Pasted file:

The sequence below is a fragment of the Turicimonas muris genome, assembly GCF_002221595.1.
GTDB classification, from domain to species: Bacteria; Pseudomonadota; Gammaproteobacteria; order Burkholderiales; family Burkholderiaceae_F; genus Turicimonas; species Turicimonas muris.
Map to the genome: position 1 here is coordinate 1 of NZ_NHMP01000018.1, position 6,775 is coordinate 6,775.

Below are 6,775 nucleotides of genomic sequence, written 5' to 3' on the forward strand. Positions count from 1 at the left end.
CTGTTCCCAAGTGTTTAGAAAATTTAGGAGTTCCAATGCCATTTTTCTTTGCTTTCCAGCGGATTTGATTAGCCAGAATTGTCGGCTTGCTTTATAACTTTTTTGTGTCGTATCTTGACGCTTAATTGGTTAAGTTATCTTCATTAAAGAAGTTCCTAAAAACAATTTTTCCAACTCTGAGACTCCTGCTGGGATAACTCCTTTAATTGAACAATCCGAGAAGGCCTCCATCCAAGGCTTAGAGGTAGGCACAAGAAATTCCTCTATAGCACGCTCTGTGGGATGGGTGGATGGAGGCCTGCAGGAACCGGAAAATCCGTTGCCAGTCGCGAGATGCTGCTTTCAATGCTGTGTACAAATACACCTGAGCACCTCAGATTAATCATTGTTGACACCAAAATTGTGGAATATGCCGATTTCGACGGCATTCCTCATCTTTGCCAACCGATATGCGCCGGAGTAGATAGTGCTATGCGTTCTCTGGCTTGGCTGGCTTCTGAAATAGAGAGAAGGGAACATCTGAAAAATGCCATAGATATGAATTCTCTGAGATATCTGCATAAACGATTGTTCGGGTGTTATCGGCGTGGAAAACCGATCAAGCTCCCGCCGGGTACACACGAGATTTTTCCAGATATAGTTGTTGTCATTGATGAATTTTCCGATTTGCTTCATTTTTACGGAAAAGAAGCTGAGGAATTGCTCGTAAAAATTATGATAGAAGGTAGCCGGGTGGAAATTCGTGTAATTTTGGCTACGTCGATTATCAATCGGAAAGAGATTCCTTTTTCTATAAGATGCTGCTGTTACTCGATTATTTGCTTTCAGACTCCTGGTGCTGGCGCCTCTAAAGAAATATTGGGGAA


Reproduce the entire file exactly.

The sequence below is a fragment of the Turicimonas muris genome, assembly GCF_002221595.1.
GTDB classification, from domain to species: Bacteria; Pseudomonadota; Gammaproteobacteria; order Burkholderiales; family Burkholderiaceae_F; genus Turicimonas; species Turicimonas muris.
Map to the genome: position 1 here is coordinate 1 of NZ_NHMP01000018.1, position 6,775 is coordinate 6,775.

Below are 6,775 nucleotides of genomic sequence, written 5' to 3' on the forward strand. Positions count from 1 at the left end.
CTGTTCCCAAGTGTTTAGAAAATTTAGGAGTTCCAATGCCATTTTTCTTTGCTTTCCAGCGGATTTGATTAGCCAGAATTGTCGGCTTGCTTTATAACTTTTTTGTGTCGTATCTTGACGCTTAATTGGTTAAGTTATCTTCATTAAAGAAGTTCCTAAAAACAATTTTTCCAACTCTGAGACTCCTGCTGGGATAACTCCTTTAATTGAACAATCCGAGAAGGCCTCCATCCAAGGCTTAGAGGTAGGCACAAGAAATTCCTCTATAGCACGCTCTGTGGGATGGGTGGATGGAGGCCTGCAGGAACCGGAAAATCCGTTGCCAGTCGCGAGATGCTGCTTTCAATGCTGTGTACAAATACACCTGAGCACCTCAGATTAATCATTGTTGACACCAAAATTGTGGAATATGCCGATTTCGACGGCATTCCTCATCTTTGCCAACCGATATGCGCCGGAGTAGATAGTGCTATGCGTTCTCTGGCTTGGCTGGCTTCTGAAATAGAGAGAAGGGAACATCTGAAAAATGCCATAGATATGAATTCTCTGAGATATCTGCATAAACGATTGTTCGGGTGTTATCGGCGTGGAAAACCGATCAAGCTCCCGCCGGGTACACACGAGATTTTTCCAGATATAGTTGTTGTCATTGATGAATTTTCCGATTTGCTTCATTTTTACGGAAAAGAAGCTGAGGAATTGCTCGTAAAAATTATGATAGAAGGTAGCCGGGTGGAAATTCGTGTAATTTTGGCTACGTCGATTATCAATCGGAAAGAGATTCCTTTTTCTATAAGATGCTGCTGTTACTCGATTATTTGCTTTCAGACTCCTGGTGCTGGCGCCTCTAAAGAAATATTGGGGAA